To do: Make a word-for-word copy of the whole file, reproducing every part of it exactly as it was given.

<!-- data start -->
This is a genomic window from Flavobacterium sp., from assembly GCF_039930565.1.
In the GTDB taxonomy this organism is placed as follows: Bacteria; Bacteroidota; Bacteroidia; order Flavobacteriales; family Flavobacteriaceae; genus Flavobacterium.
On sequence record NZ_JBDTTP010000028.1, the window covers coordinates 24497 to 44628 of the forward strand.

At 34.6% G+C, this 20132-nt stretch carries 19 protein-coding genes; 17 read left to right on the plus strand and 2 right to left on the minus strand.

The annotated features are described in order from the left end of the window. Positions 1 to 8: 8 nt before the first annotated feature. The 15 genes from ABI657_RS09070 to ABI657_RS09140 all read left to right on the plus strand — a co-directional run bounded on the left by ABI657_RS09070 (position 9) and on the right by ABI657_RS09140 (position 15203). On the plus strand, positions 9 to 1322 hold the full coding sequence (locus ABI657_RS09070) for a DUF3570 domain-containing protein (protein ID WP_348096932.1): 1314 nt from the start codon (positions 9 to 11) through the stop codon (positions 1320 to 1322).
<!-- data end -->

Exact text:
This is a genomic window from Flavobacterium sp., from assembly GCF_039930565.1.
In the GTDB taxonomy this organism is placed as follows: Bacteria; Bacteroidota; Bacteroidia; order Flavobacteriales; family Flavobacteriaceae; genus Flavobacterium.
On sequence record NZ_JBDTTP010000028.1, the window covers coordinates 24497 to 44628 of the forward strand.

At 34.6% G+C, this 20132-nt stretch carries 19 protein-coding genes; 17 read left to right on the plus strand and 2 right to left on the minus strand.

The annotated features are described in order from the left end of the window. Positions 1 to 8: 8 nt before the first annotated feature. The 15 genes from ABI657_RS09070 to ABI657_RS09140 all read left to right on the plus strand — a co-directional run bounded on the left by ABI657_RS09070 (position 9) and on the right by ABI657_RS09140 (position 15203). On the plus strand, positions 9 to 1322 hold the full coding sequence (locus ABI657_RS09070) for a DUF3570 domain-containing protein (protein ID WP_348096932.1): 1314 nt from the start codon (positions 9 to 11) through the stop codon (positions 1320 to 1322).